Mystery Deaths Aboard "Queen Mary"

Mystery Deaths Aboard "Queen Mary"

Postby Thomas Golembiewski on Fri Jun 10, 2011 4:30 pm

Chicago Tribune, Tuesday, August 11, 1936, p. 8:



New York, Aug. 10---[Special]---The majority of her 1,806 passengers unaware that a girl of 20 had been lost at sea, the liner Queen Mary docked today.

An entry in the ship's log contains the name of Miss Jane Carey of Lynn, Mass., and the observation "presumed lost at sea." Miss Carey, who had been studying in Italy, boarded the Queen Mary at Southampton and shared a tourist class cabin on B deck with Miss M. R. Stewart of England.

Miss Stewart said they arose about 7:30 am yesterday. She left the room for about five minutes, and when she returned Miss Carey, who had been clad in a kimono, was missing.

Miss stewart waited for an hour, expecting her cabin mate to return, and when she did not notified the purser. An all-day search was vain, and it is officially assumed that she "jumped or fell" into the ocean, although the crew insisted it would be impossible to fall. Miss stewart said that Miss Carey had seemed depressed.

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Re: Mystery Deaths Aboard "Queen Mary"

Postby Thomas Golembiewski on Tue Jul 19, 2011 7:49 pm

Chicago Tribune, Wednesday, November 18, 1936, p. 8, c. 2:


New York, Nov. 27--(AP)--A passenger giving the name of Garner Marshall, 70, of Hilton Village, Va., was reported today to have disappeared fromt he liner Queen Mary early yesterday.

Ship's officers said Marshall, who was traveling alone in the third class, left a note addressed to the purser saying he intended to take his life. It was the second suicide of a passenger since the ship was launched.

The liner docked at 7 a.m. today, twenty-four hours late.

Marshall's son, Montague C. Marshall, who met the ship at the pier, said his father had brooded since the death of his wife last March. A retired farmer, he had been spending the sunmmer with relatives in England.

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Re: Mystery Deaths Aboard "Queen Mary"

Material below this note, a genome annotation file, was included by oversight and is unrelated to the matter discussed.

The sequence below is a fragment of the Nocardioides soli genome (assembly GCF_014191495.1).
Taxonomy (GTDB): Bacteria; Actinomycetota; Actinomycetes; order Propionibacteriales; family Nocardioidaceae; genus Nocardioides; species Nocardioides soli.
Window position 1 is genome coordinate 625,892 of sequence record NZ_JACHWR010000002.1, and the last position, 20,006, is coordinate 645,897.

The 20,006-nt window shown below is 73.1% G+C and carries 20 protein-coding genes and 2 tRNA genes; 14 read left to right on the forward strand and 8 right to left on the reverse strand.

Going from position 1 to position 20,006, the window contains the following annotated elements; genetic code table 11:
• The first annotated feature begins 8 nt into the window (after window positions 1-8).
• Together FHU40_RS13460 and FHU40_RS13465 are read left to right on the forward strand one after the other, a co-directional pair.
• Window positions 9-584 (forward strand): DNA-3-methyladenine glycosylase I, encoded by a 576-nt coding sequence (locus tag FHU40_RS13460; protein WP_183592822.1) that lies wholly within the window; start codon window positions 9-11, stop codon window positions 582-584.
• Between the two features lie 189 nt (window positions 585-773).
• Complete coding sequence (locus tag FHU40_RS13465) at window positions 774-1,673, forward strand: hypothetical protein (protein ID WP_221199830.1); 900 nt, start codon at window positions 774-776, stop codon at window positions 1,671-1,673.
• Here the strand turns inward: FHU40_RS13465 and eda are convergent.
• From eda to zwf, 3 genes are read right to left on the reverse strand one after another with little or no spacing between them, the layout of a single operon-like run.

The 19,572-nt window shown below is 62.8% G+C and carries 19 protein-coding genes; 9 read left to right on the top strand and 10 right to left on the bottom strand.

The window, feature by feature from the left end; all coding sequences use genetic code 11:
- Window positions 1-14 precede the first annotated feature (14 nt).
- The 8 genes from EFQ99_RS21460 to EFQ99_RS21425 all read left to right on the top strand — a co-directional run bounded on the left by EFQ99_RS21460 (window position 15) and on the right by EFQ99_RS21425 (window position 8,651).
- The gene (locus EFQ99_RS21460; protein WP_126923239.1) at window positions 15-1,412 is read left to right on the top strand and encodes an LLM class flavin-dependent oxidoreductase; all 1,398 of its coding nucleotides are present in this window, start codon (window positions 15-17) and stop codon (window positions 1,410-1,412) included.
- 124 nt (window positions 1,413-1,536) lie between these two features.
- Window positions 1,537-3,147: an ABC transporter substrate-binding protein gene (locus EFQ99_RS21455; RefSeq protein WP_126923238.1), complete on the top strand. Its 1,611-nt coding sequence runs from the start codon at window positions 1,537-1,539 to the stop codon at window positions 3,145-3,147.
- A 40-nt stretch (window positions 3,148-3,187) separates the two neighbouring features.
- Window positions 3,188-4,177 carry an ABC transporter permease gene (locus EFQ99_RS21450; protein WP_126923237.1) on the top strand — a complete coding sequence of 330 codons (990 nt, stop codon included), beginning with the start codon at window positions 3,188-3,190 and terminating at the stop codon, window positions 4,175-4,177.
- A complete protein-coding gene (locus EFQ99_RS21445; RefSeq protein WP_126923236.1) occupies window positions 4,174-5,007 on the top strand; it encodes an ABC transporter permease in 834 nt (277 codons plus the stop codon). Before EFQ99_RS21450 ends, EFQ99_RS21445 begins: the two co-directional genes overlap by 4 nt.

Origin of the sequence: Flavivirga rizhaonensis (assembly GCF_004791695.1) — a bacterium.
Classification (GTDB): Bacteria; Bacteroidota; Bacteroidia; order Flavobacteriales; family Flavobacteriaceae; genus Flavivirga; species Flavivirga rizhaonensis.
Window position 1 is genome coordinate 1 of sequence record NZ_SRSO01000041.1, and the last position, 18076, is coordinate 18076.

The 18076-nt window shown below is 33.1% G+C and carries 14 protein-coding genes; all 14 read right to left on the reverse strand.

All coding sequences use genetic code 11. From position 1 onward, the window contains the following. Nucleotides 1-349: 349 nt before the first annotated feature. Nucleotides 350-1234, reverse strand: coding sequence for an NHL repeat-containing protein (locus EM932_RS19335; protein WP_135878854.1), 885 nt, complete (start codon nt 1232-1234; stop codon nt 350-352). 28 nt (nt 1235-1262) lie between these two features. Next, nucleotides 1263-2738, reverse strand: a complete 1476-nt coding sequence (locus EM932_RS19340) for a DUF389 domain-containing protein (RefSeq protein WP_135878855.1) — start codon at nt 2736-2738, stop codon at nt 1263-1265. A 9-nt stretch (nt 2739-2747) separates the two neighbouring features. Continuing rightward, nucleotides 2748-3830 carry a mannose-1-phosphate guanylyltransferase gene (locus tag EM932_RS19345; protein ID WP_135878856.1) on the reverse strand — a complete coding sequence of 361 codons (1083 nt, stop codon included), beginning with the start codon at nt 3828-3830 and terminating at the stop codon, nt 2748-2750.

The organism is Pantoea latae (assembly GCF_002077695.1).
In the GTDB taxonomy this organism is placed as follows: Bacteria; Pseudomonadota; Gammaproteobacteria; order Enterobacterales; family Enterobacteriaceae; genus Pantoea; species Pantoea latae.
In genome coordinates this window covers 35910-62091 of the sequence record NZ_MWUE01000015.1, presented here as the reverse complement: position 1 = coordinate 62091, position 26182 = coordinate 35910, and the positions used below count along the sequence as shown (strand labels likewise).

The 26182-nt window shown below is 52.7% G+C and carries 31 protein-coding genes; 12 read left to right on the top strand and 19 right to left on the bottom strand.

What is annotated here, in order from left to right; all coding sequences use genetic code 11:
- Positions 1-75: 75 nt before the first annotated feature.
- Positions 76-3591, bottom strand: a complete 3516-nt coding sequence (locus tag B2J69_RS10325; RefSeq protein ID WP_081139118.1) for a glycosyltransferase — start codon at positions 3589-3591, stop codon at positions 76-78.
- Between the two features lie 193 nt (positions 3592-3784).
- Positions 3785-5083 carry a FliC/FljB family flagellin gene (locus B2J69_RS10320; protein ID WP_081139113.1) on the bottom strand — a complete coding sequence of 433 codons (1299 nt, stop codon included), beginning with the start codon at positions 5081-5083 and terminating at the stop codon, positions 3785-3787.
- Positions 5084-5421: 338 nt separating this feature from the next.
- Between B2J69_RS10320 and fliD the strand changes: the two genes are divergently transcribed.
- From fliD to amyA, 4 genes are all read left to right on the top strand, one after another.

Postby David Haisman on Fri Dec 02, 2011 1:50 pm

Having served on both of the ''Old Queens'' as an Able Seaman /lookout man in the 1950's and early 60's, deaths onboard would not be considered to be too much out of the norm in those days due to the passenger and crew complement, especially during the summer runs. During Lookout duty, the ''farmer'' of the watch would do a stint on the docking bridge in some cases to relieve the QM and in other cases do a trick on the wheel, depending what may be deemed as necessary at the time. I've known the odd crew member to go missing and the deck department carry out a thorough search until it's realised that a suicide had taken place. Anybody being churned up by the turbulence at the stern of those ships when steaming at a rate of knots would stand little chance of survival, coupled with the extremely cold North Atlantic Ocean temperatures. Able Seamen Lookouts or QM's, ( there's no difference in their rating) would in those days, stand a suicide watch on the docking bridge aft throughout the voyage. Any members of the 1000 plus crew that passed away during any voyage, would be buried at sea if they had no next of kin or fixed abode. It should be pointed out that those ships never stopped for a burial at sea and after the service, the body in a weighted canvas shroud would be launched from the shell doors as the ship continued at around 28 knots. Many seamen in those days had no families to speak of and lived in Sailors Homes between voyages. Deceased passengers were kept on ice until arrival at either New York or Southampton. It's often been said that once a would-be-suicide hits the water at 28 knots, there's a rapid change of mind. I remember this from two seperate incidents of would- be -suicides on the South African run after picking them up from an accident boat in the Bay of Bisacy and the other some months later in the English Channel.
Mystery deaths aboard ''Queen Mary'' along with the '' Queen Elizabeth'' were just fractional when compared with the hundreds of thousands of passengers carried by those ''Old Queens'' during the war years and across the Atlantic. In those days sea travel for many was another world and a fascinating way of travel on those great old ladies of yesteryear.
TITANIC, The Edith Brown Story by David Haisman
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Re: Mystery Deaths Aboard "Queen Mary"

Postby Timothy Trower on Fri Dec 02, 2011 10:31 pm


What a fascinating glimpse of a crewman's life on board the Queens. How I would love it if you were to write a long a detailed book with stories like these . . . maybe food for thought!
All the best,


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